Dialogue was a great way for the developers to make each character feel unique but their distinctiveness is further solidified when taken into combat. Child of Light’s combat is a nice blend of classic turn-based RPG battles and real-time strategy.
Each character and enemy moves along a bar at the bottom of the screen during a fight and when one of them reaches the last quarter of the bar (in red), they get to act. This is where it gets interesting. Depending on what you choose to do, your character will execute the action either quickly or slowly. A standard sword attack with Aurora takes no time at all, while a powerful Lightning Strike from Finn the mage, may take a few seconds to land. During this cast time players are susceptible to interruptions from enemy attacks which cancels the action completely, sending the character back to the start of the timer bar. This of course, works both ways, so players are able to interrupt enemies and if done correctly, can get through an entire fight without ever being hit. The combat is one of the best parts of the game. It’s deceptively simple, potentially frustrating and insanely satisfying.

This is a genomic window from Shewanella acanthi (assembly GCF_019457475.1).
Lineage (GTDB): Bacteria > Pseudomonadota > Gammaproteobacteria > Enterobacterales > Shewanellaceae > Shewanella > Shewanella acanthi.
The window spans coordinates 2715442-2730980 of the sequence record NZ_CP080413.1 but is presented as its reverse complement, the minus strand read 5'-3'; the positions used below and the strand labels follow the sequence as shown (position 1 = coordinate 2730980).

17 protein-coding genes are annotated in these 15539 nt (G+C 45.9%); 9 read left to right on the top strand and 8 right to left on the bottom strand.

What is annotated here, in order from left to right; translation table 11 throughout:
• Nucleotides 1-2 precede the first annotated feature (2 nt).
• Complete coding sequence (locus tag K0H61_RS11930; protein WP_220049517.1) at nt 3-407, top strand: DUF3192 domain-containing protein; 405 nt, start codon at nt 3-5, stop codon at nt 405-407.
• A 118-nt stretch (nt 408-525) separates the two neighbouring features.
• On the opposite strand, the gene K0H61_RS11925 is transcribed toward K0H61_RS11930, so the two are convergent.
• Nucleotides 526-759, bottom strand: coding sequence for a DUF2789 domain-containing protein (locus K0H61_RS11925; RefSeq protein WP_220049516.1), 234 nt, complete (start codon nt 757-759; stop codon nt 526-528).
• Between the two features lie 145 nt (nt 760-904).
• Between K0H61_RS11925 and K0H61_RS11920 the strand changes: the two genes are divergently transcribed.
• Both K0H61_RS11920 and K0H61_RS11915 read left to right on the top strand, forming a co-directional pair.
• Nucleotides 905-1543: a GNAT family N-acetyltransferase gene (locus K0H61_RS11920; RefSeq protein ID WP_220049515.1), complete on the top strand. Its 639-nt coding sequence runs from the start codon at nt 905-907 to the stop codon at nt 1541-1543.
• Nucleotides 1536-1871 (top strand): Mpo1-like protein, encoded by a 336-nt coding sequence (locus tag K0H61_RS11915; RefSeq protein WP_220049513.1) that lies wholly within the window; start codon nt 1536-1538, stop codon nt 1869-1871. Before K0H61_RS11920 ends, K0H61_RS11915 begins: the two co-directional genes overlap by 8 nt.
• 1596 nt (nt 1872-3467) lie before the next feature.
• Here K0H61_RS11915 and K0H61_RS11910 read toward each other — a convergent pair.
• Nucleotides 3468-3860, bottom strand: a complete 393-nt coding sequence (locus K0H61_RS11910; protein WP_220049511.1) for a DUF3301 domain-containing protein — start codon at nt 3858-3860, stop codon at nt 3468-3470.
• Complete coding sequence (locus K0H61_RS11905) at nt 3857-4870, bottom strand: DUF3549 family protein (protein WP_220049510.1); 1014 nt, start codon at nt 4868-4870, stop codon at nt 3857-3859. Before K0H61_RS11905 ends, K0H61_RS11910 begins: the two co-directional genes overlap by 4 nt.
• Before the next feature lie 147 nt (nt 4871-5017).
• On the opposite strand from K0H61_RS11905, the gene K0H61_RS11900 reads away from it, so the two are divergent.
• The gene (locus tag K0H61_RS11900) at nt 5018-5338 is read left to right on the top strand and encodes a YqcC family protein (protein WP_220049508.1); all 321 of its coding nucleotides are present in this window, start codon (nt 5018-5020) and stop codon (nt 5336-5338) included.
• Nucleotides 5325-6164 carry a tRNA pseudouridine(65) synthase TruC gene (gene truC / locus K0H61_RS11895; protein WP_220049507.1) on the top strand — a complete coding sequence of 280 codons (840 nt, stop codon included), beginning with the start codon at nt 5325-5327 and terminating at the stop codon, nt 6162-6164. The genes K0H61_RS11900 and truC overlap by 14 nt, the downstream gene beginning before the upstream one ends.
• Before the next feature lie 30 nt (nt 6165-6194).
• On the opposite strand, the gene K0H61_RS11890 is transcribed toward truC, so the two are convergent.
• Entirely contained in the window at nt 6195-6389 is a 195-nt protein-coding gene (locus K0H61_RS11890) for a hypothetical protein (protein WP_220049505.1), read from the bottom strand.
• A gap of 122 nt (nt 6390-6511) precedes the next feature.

The combat system also does away with some of the hassles in other classic turn-based RPGs. You can only use two characters at once but players can switch out characters infinitely. If you don’t have potions to heal, you can use Igniculus to heal at anytime as long as he has something in his meter. Every debuff you cast will land, even on bosses. Leveling up is also simplified and if you spent enough time, could unlock every skill in the skill tree. As far as equipment goes, the game uses upgradable gems called Oculi, which players can craft. Get three of the same color gems, craft them and create something stronger, easy as that.